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Qualities of a Good Adult Education Instructor

Posted by on December 3rd, 2015

When students return to complete their education, they do not want the same student-teacher relationship they had in traditional high school. They didn’t like the regimen then, and they are hoping for a fresh start now. Good adult education instructors understand the needs of the students and should strive to bring at least seven qualities to master classroom management:

1. Create the Atmosphere

Smaller classes give you the opportunity to develop a positive environment. A no-fear environment helps students open up to realize their full potential. Because criticism inhibits students, you can encourage students to recognize others’ viewpoints while calmly expressing their own. Good instructors draw the parameters for contributing thoughts and ideas and then they step back, directing, not dominating, classroom discussions.

2. Challenge the Thought

Students need guidance in forming opinions. You want to let them stretch their critical thinking, but you need to coach them on differentiating between valid opinion and mere taste. Though they may not articulate it, students are looking for your leadership in how to do this.

3. Walk the Talk

Students look for you to model behavior regarding learning, showing excitement about learning and connecting lessons to real world experience. Students want to walk away with skills and learning they can apply to real life. When you make learning personal and relevant, you give them the tools necessary to succeed beyond the HSE exam.

4. Clarify Expectations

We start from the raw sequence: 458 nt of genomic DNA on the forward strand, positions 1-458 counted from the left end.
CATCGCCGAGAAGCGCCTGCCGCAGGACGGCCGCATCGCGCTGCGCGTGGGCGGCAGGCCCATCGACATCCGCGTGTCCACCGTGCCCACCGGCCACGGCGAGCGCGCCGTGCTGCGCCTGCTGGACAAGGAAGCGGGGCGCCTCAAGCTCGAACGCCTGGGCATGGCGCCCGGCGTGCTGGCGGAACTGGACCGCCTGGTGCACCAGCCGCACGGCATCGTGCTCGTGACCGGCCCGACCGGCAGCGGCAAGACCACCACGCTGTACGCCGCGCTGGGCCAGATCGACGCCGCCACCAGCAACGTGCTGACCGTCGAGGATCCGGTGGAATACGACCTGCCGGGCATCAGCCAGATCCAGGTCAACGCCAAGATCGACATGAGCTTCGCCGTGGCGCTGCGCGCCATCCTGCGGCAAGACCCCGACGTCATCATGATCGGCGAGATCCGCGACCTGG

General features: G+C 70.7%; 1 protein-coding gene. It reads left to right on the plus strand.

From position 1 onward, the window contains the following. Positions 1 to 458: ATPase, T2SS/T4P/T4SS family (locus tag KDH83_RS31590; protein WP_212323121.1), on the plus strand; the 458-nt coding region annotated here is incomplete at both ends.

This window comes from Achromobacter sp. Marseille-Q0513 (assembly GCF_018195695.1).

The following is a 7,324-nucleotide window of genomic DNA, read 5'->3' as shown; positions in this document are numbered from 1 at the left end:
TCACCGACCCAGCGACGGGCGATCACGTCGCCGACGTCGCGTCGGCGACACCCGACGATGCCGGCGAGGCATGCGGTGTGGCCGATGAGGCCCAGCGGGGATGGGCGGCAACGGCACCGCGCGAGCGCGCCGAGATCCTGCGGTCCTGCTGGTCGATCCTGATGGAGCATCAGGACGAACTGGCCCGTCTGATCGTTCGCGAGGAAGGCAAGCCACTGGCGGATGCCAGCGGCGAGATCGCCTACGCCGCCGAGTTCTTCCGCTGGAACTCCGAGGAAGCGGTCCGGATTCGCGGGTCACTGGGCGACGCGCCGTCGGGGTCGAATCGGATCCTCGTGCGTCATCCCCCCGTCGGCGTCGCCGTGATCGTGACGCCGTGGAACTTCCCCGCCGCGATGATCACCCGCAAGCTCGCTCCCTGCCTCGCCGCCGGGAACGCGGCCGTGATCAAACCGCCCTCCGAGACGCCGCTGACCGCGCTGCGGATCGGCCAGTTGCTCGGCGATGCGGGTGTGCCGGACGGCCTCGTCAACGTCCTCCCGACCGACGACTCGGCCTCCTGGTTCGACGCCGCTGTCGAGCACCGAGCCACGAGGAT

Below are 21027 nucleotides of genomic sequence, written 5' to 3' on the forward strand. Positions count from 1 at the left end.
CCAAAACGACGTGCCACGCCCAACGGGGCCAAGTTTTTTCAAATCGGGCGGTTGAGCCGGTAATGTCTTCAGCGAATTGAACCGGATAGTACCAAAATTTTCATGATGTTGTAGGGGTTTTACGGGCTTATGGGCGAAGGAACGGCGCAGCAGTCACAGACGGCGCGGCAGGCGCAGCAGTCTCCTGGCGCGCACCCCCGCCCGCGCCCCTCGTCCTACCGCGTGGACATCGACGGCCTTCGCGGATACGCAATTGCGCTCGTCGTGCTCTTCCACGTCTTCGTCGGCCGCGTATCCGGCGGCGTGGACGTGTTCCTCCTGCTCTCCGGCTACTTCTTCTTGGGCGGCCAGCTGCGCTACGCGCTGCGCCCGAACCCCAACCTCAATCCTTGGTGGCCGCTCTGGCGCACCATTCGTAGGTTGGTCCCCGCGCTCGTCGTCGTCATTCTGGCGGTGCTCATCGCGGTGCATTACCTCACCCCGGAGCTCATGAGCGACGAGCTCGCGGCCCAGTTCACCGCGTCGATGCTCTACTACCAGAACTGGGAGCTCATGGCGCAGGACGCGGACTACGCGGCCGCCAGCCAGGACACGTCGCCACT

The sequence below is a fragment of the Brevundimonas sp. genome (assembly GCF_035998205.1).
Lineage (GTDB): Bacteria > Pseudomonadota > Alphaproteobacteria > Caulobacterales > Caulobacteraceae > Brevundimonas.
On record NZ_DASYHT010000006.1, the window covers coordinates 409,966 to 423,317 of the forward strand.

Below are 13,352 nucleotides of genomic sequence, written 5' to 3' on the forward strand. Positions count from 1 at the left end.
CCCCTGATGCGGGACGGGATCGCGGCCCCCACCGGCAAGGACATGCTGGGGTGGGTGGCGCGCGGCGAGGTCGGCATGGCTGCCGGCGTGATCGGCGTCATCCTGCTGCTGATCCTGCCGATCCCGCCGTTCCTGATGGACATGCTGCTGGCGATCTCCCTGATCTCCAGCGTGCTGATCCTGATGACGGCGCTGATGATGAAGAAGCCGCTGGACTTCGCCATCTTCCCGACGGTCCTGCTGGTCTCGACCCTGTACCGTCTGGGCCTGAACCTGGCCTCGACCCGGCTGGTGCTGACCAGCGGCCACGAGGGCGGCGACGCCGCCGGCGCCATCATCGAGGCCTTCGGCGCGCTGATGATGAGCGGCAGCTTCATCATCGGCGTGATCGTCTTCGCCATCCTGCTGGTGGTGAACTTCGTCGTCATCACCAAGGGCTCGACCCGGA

Effective instructors know how to reduce class content to several clear talking points. It can be helpful for you, and beneficial to students, to post those expectations at the beginning of class and to return to them at the end of class. This creates a subtle but governing agenda for the class meeting time. When you can phrase those expectations as belonging to the students, you give them ownership of the outcomes.

5. Reward Promptly

Adult students put a great deal of emphasis on respect. They have often been short-circuited by their earlier education experience when they felt ignored, underrated, or marginalized. Respect comes in many forms, but instructor and student both profit from frequent and timely rewards. Students expect clear metrics for performance, and personalized feedback provides a flexible tool. Rewards needn’t be more than a sincere personal compliment, but they empower student success.

6. Question with Focus

Instructors also show respect when they ask questions in constructive ways. You can phrase a question so that it acknowledges the student’s words and contributions. You can also phrase it to show that you sincerely want and respect the student’s input. Indirectly, you share the value with other classmates and model an approach.

7. Build Relationships

It’s common for adult students to return to school for something larger and more personally rewarding. Instructors should make every effort to build individual relationships with each student. For instance, you can design specific responses to individual challenges presented by students. This creates a class environment where students are respected as individuals.

 

As your strengths and experience deepen as a teacher, you contribute to your overall profession. Quality professionals show leadership in content expertise, create an atmosphere that is open and affirmative, and employ personal and flexible responsiveness. With each class, your conscientiousness, resilience, and genuine interest builds trust and respect among your students. If you, the instructor, show you are ready to learn, the students will follow – the surest sign of leadership.

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